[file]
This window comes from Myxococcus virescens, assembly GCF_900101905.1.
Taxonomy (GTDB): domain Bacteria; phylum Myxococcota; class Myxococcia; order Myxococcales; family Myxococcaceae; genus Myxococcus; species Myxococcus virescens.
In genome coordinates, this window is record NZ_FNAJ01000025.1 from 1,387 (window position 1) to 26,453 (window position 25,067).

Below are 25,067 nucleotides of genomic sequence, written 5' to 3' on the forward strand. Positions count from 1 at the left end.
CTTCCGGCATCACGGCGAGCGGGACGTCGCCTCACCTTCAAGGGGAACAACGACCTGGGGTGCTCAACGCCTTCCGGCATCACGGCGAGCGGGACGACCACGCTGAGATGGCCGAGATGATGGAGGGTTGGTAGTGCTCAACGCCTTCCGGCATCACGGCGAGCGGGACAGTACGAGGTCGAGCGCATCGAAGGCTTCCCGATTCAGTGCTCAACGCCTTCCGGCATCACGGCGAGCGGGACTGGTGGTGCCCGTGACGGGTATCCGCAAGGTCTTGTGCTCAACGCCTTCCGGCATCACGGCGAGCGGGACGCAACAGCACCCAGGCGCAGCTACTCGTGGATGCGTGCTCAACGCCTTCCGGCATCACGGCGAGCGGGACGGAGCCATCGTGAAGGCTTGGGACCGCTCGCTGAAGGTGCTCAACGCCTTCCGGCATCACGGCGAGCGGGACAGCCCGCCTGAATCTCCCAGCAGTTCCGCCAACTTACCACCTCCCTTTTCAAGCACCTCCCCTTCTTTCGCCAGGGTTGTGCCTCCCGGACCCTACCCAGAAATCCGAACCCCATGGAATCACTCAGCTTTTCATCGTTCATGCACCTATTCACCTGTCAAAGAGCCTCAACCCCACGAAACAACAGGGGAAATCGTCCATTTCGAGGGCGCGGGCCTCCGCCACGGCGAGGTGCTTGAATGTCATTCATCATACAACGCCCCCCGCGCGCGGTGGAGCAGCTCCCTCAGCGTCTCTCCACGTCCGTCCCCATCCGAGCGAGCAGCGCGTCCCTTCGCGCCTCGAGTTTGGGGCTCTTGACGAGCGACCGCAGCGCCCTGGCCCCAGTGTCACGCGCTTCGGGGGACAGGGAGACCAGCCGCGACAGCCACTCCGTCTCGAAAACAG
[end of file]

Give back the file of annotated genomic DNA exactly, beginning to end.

This window comes from Myxococcus virescens, assembly GCF_900101905.1.
Taxonomy (GTDB): domain Bacteria; phylum Myxococcota; class Myxococcia; order Myxococcales; family Myxococcaceae; genus Myxococcus; species Myxococcus virescens.
In genome coordinates, this window is record NZ_FNAJ01000025.1 from 1,387 (window position 1) to 26,453 (window position 25,067).

Below are 25,067 nucleotides of genomic sequence, written 5' to 3' on the forward strand. Positions count from 1 at the left end.
CTTCCGGCATCACGGCGAGCGGGACGTCGCCTCACCTTCAAGGGGAACAACGACCTGGGGTGCTCAACGCCTTCCGGCATCACGGCGAGCGGGACGACCACGCTGAGATGGCCGAGATGATGGAGGGTTGGTAGTGCTCAACGCCTTCCGGCATCACGGCGAGCGGGACAGTACGAGGTCGAGCGCATCGAAGGCTTCCCGATTCAGTGCTCAACGCCTTCCGGCATCACGGCGAGCGGGACTGGTGGTGCCCGTGACGGGTATCCGCAAGGTCTTGTGCTCAACGCCTTCCGGCATCACGGCGAGCGGGACGCAACAGCACCCAGGCGCAGCTACTCGTGGATGCGTGCTCAACGCCTTCCGGCATCACGGCGAGCGGGACGGAGCCATCGTGAAGGCTTGGGACCGCTCGCTGAAGGTGCTCAACGCCTTCCGGCATCACGGCGAGCGGGACAGCCCGCCTGAATCTCCCAGCAGTTCCGCCAACTTACCACCTCCCTTTTCAAGCACCTCCCCTTCTTTCGCCAGGGTTGTGCCTCCCGGACCCTACCCAGAAATCCGAACCCCATGGAATCACTCAGCTTTTCATCGTTCATGCACCTATTCACCTGTCAAAGAGCCTCAACCCCACGAAACAACAGGGGAAATCGTCCATTTCGAGGGCGCGGGCCTCCGCCACGGCGAGGTGCTTGAATGTCATTCATCATACAACGCCCCCCGCGCGCGGTGGAGCAGCTCCCTCAGCGTCTCTCCACGTCCGTCCCCATCCGAGCGAGCAGCGCGTCCCTTCGCGCCTCGAGTTTGGGGCTCTTGACGAGCGACCGCAGCGCCCTGGCCCCAGTGTCACGCGCTTCGGGGGACAGGGAGACCAGCCGCGACAGCCACTCCGTCTCGAAAACAG